You might call me a moron but you shouldn’t forget that humans frequently are as buggy as iOS 8. Shit happens Crashes happen.

Here is the recommendation for all of you based on my experience:

Your iThing is a really useful e-helper but neither an iPhone, nor an iPad, nor a Watch, nor any other iOS based feature (except navigation) should be used in a moving 4-wheel mobile device.

The human brain is a processor with a single CPU (nevertheless in some way much more powerful than any 64-Bit iThing ever can be) and it’s not capable of multitasking. It either focuses on the traffic or communicates with your iThing regardless of talking to SIRI or listening to Apple’s voice assistant intensively.

Whatever Apple will tell you

“Invite more apps along for the ride.”
or
“CarPlay The best iPhone experience on four wheels.”

iOS in the car is only helpful if it’s working quietly in the background, giving you some short audio advices, or just monitors what you are doing. Users are acquainted with all the security advices but often do not act rational. That’s what vendors of infotainment systems know but ignore when advertising their products.

Some headlines showing the facts …

Thats what I found with a quick Google search:

  • Distractions caused by smartphones contribute to about 25% of U.S. automobile accidents
  • Wake-up call: Accidents linked to smartphone use rising in Tokyo
  • Some 40 million Koreans now have smartphones, and an increasing number of them are causing accidents in busy areas
  • Germany’s Autobahnen are getting more and more dangerous because of the usage of smartphones. It’s unjustifiable that e.g. Ford allows the forwarding of an SMS to the navigation display.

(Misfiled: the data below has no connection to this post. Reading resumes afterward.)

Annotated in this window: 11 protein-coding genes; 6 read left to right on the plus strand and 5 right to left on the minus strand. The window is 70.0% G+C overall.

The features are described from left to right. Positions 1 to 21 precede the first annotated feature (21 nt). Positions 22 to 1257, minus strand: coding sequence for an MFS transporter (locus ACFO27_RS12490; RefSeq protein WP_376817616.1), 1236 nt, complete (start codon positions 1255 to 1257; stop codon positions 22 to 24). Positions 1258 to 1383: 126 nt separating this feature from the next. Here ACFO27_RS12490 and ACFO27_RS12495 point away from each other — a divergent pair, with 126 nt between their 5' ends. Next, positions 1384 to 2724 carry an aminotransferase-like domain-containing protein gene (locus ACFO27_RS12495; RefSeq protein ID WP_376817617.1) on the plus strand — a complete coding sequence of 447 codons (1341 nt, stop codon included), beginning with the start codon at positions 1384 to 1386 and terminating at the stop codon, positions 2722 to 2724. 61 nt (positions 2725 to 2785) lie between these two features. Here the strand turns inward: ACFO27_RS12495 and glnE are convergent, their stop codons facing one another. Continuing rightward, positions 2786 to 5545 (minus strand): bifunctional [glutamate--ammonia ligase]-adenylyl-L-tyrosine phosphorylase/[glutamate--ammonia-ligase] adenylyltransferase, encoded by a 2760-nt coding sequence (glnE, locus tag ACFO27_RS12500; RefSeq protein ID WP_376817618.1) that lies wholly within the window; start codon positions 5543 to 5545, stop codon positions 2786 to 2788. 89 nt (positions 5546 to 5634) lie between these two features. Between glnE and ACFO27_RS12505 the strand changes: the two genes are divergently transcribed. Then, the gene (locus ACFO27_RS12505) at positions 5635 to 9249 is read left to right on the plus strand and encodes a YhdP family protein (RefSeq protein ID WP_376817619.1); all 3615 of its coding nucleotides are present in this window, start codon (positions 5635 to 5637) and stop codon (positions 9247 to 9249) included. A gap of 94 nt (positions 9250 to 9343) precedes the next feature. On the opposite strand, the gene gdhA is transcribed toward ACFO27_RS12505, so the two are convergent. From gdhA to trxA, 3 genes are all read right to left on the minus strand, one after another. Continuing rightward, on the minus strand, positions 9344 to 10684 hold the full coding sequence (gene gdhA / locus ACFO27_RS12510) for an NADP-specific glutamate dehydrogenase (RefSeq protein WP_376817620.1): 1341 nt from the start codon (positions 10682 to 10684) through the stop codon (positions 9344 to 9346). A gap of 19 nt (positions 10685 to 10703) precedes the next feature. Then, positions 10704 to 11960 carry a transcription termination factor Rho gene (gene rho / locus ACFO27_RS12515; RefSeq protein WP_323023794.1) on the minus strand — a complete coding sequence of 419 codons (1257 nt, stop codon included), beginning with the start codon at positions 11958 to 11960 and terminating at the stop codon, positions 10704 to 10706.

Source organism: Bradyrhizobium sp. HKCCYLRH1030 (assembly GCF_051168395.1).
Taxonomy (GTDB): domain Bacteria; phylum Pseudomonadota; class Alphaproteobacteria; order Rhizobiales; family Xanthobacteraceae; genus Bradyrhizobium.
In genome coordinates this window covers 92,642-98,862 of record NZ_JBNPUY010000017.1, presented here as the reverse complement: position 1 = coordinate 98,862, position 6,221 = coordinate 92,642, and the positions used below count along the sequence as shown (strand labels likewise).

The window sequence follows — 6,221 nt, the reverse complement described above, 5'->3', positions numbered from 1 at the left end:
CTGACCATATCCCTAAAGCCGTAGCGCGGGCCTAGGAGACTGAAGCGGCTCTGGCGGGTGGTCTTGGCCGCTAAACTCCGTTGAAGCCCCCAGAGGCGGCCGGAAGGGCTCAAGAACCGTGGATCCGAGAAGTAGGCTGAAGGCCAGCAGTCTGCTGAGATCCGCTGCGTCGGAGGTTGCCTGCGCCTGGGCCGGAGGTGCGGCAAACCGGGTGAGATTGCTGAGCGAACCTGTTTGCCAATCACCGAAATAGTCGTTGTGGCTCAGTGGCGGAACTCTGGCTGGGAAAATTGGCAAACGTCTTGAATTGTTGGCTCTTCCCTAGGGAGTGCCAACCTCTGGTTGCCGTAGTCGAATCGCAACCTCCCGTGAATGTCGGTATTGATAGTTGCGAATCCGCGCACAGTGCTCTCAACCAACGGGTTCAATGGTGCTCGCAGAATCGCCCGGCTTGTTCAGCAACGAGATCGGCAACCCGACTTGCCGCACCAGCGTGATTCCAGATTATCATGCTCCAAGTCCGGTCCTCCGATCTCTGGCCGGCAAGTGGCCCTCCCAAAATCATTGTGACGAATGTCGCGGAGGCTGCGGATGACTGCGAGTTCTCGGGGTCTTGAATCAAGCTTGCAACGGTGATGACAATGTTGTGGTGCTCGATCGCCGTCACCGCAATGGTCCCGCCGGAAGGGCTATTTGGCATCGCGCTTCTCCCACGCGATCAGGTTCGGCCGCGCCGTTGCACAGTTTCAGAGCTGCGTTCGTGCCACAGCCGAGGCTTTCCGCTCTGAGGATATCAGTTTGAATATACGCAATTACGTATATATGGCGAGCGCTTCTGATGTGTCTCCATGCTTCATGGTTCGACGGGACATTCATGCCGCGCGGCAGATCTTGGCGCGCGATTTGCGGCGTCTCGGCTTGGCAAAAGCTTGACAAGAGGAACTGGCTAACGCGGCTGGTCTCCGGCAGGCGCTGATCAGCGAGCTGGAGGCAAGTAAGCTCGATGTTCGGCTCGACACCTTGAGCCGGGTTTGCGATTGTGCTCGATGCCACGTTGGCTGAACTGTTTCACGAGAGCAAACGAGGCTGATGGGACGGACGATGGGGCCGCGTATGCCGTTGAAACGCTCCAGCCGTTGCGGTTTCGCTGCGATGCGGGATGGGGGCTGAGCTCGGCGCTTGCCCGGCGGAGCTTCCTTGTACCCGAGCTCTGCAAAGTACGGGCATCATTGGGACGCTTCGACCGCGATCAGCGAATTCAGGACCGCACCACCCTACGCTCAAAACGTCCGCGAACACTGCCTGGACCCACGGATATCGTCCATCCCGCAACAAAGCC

… and uncountable more publications.

Definitely not the right way to solve the problem is to separate the normal people from the addicts like the city of Chongqing in China reportedly did when setting up the country’s first sidewalk for ‘mobile phone addicts’, with a lane specifically dedicated to those glued to their screens.

There is just one solution.

First think wether you really need a constant incoming bit radiation.
If it’s relevant, stop before using your mobile device.

Do you know that mobiles can be powered off?

It saves lives, yours, others, and that of your battery.

Steve Jobs take …

“My kids accuse me and my wife of being fascists and overly concerned about tech, and they say that none of their friends have the same rules…
That’s because we have seen the dangers of technology firsthand.
I’ve seen it in myself, I don’t want to see that happen to my kids.”

Just adopt Steve’s belief for yourself.

Note …

The Good, the Bad, and the Ugly.

originally the title of a well-know 1966 Italian Spaghetti Western means in this context

The Audi, me, and the pain.

Related links …

Multitasking

China sets up first ever mobile phone lane

I hope you didn’t read this post in your car while driving.

Thanks for dropping by.





More than dissensions

16 03 2015